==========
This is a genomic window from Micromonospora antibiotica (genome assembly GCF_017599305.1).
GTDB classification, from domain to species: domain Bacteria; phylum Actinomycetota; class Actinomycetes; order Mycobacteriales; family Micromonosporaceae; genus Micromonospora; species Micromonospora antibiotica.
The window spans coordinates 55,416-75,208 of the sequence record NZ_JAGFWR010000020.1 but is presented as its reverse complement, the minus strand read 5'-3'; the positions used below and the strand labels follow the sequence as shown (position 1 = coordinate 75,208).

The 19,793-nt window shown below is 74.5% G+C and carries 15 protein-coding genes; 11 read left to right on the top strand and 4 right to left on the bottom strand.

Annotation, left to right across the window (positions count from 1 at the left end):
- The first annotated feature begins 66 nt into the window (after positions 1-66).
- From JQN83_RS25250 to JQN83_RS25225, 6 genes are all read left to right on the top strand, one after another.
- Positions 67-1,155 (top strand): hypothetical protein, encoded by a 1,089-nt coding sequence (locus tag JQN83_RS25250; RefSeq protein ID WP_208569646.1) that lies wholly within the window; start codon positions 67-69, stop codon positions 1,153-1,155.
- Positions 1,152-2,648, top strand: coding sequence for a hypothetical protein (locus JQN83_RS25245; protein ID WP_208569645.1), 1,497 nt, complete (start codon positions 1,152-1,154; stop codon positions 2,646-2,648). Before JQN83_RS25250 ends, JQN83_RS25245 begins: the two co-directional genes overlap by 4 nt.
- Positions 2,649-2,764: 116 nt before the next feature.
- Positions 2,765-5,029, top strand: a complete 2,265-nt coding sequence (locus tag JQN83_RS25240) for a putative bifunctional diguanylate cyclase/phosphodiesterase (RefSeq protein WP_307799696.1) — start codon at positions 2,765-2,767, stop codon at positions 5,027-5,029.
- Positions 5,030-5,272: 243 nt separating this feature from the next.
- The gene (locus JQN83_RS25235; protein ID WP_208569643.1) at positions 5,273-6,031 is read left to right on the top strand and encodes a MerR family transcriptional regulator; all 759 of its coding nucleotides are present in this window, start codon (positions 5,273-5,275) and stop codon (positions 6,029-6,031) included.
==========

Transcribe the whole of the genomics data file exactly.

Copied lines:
This is a genomic window from Micromonospora antibiotica (genome assembly GCF_017599305.1).
GTDB classification, from domain to species: domain Bacteria; phylum Actinomycetota; class Actinomycetes; order Mycobacteriales; family Micromonosporaceae; genus Micromonospora; species Micromonospora antibiotica.
The window spans coordinates 55,416-75,208 of the sequence record NZ_JAGFWR010000020.1 but is presented as its reverse complement, the minus strand read 5'-3'; the positions used below and the strand labels follow the sequence as shown (position 1 = coordinate 75,208).

The 19,793-nt window shown below is 74.5% G+C and carries 15 protein-coding genes; 11 read left to right on the top strand and 4 right to left on the bottom strand.

Annotation, left to right across the window (positions count from 1 at the left end):
- The first annotated feature begins 66 nt into the window (after positions 1-66).
- From JQN83_RS25250 to JQN83_RS25225, 6 genes are all read left to right on the top strand, one after another.
- Positions 67-1,155 (top strand): hypothetical protein, encoded by a 1,089-nt coding sequence (locus tag JQN83_RS25250; RefSeq protein ID WP_208569646.1) that lies wholly within the window; start codon positions 67-69, stop codon positions 1,153-1,155.
- Positions 1,152-2,648, top strand: coding sequence for a hypothetical protein (locus JQN83_RS25245; protein ID WP_208569645.1), 1,497 nt, complete (start codon positions 1,152-1,154; stop codon positions 2,646-2,648). Before JQN83_RS25250 ends, JQN83_RS25245 begins: the two co-directional genes overlap by 4 nt.
- Positions 2,649-2,764: 116 nt before the next feature.
- Positions 2,765-5,029, top strand: a complete 2,265-nt coding sequence (locus tag JQN83_RS25240) for a putative bifunctional diguanylate cyclase/phosphodiesterase (RefSeq protein WP_307799696.1) — start codon at positions 2,765-2,767, stop codon at positions 5,027-5,029.
- Positions 5,030-5,272: 243 nt separating this feature from the next.
- The gene (locus JQN83_RS25235; protein ID WP_208569643.1) at positions 5,273-6,031 is read left to right on the top strand and encodes a MerR family transcriptional regulator; all 759 of its coding nucleotides are present in this window, start codon (positions 5,273-5,275) and stop codon (positions 6,029-6,031) included.